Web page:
If you suspect fraudulent activity, you should report it to us.
We are committed to preventing, detecting and investigating fraud and pursuing appropriate remedies (including prosecution) and recovery actions, in accordance with the Commonwealth Fraud Control Framework.
Our fraud control arrangements are designed to protect public money and property and to protect our integrity, security and reputation. The arrangements are integrated into our risk management framework.
What is fraud?
Fraud is 'Dishonestly obtaining a benefit, or causing a loss, by deception or other means'.
This definition includes (but is not limited to):
- accounting fraud (false invoices, misappropriation, etc.)
- unlawful use of, or obtaining property, equipment, material or services
- causing a loss, or avoiding or creating a liability
- providing false or misleading information to the Commonwealth, or failing to provide it when there is an obligation to do so
- misuse of Commonwealth assets, equipment or facilities
- making, or using false, forged or falsified documents
- wrongfully using Commonwealth information or intellectual property.
In this definition, 'benefit' refers both to tangible items, such as money or objects, and intangible benefits including power, status or information.
Who should report fraud?
Everyone working for us has a responsibility to prevent, detect and report any suspected fraud incidents against us. This includes staff, contractors and service providers. Suspected fraud incidents can be reported through the channels outlined below.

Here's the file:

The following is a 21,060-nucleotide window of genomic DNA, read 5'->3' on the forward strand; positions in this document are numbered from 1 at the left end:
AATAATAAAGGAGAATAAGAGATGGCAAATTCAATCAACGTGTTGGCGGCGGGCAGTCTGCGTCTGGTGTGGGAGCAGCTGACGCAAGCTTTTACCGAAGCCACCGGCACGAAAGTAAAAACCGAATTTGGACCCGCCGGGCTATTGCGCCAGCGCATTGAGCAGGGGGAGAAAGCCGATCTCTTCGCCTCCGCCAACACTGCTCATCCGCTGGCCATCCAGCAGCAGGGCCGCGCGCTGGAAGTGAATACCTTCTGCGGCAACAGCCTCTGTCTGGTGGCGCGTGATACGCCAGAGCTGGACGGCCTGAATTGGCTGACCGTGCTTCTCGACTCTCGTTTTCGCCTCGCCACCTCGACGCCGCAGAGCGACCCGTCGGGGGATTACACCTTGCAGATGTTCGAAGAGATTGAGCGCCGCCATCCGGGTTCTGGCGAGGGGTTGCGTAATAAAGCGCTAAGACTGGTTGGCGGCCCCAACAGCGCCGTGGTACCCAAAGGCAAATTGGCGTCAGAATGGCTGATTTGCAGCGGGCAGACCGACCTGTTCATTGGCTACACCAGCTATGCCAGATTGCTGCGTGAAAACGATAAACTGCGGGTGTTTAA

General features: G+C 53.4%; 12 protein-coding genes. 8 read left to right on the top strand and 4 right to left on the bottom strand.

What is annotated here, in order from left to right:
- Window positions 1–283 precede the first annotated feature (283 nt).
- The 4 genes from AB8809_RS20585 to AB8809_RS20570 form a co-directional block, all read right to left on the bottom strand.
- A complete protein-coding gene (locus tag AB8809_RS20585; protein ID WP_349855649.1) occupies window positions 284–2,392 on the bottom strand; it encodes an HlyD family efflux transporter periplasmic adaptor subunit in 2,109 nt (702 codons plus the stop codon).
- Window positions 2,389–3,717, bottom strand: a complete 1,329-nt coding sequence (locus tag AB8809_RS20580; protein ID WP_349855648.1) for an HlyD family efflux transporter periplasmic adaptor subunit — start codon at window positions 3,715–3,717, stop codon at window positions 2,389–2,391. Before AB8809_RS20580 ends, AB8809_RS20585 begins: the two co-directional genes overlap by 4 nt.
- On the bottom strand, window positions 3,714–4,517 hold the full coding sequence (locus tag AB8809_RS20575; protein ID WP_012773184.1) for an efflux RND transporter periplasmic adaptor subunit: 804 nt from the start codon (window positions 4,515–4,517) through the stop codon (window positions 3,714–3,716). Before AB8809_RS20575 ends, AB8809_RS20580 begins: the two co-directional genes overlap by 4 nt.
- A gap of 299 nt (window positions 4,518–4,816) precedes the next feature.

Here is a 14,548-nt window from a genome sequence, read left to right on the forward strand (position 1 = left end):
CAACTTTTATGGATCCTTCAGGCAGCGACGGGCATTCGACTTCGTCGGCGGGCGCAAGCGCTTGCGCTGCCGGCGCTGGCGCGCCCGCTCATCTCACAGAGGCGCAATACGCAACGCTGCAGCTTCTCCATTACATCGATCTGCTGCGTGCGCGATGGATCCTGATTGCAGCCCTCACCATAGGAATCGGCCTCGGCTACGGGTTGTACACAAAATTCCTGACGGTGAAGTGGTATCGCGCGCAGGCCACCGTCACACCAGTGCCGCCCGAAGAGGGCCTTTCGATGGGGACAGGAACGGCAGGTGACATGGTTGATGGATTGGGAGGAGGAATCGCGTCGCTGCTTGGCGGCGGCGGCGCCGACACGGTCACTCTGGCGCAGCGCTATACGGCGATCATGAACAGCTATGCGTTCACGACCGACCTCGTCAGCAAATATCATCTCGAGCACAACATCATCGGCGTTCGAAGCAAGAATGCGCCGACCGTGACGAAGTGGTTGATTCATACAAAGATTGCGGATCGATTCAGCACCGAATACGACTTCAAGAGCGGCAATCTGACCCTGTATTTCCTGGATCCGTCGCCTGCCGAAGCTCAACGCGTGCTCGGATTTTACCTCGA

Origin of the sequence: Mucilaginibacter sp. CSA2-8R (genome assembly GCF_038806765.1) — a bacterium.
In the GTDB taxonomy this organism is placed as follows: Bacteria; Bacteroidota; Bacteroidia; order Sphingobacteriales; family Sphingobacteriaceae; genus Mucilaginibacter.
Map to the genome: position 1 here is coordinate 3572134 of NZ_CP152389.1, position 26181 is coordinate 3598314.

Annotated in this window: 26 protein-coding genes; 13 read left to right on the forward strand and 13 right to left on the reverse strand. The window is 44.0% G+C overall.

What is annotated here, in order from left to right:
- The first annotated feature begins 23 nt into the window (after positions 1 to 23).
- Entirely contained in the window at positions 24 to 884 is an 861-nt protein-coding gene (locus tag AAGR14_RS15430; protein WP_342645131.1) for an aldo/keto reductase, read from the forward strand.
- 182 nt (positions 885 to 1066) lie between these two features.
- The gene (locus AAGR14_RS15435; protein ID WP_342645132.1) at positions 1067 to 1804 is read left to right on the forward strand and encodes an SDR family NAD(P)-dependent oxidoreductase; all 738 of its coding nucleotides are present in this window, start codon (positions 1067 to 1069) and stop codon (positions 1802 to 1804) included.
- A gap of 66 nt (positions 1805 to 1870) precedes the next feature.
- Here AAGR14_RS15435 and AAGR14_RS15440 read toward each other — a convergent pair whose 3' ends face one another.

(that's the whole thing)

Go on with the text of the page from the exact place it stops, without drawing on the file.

Consultants, clients and members of the public are strongly encouraged to report any suspected fraud incidents against us.
How to report fraud
If you wish to report fraud related to our business, contact the Director of Executive Support and People.
Write to us:
Director of Executive Support and People
Australian Institute of Aboriginal and Torres Strait Islander Studies
GPO Box 553
Canberra ACT 2601
Fraud that does not relate to our department can be reported to other authorities.
What Information should I provide?
You don’t have to tell us your name or give us any other contact details. The more information and specific details you can provide about your allegation the easier it will be for us to take action. It helps us if you can provide the following:
- Who is involved? Include as much detail as you can such as the name of the person or organisation, date of birth, addresses and phone numbers
- What fraud do you think has occurred? Including how, when and where it occurred.
- Your contact details.
What will happen next?
We take all allegations of fraud seriously. Your information will be assessed and, where appropriate, investigated. The more information you can provide at the early stages, the better able we are to look into the matter.
We will try to respond to your allegations. Sometimes we can’t tell you what we’re doing about an allegation because of privacy restrictions or the integrity of any investigation. In particular, please note that if your allegation involves another individual, we might not be able to give you any information about the conduct or outcome of the investigation due to our obligations under the Privacy Act 1988.
Personal information is protected by law, including the Privacy Act 1988. Any personal information collected from you when you contact us, will only be used for purposes connected to the investigation of your allegations, including contacting you if further information is required.
We keep your identity confidential. We will not disclose your personal information without your consent, unless authorised or required by law.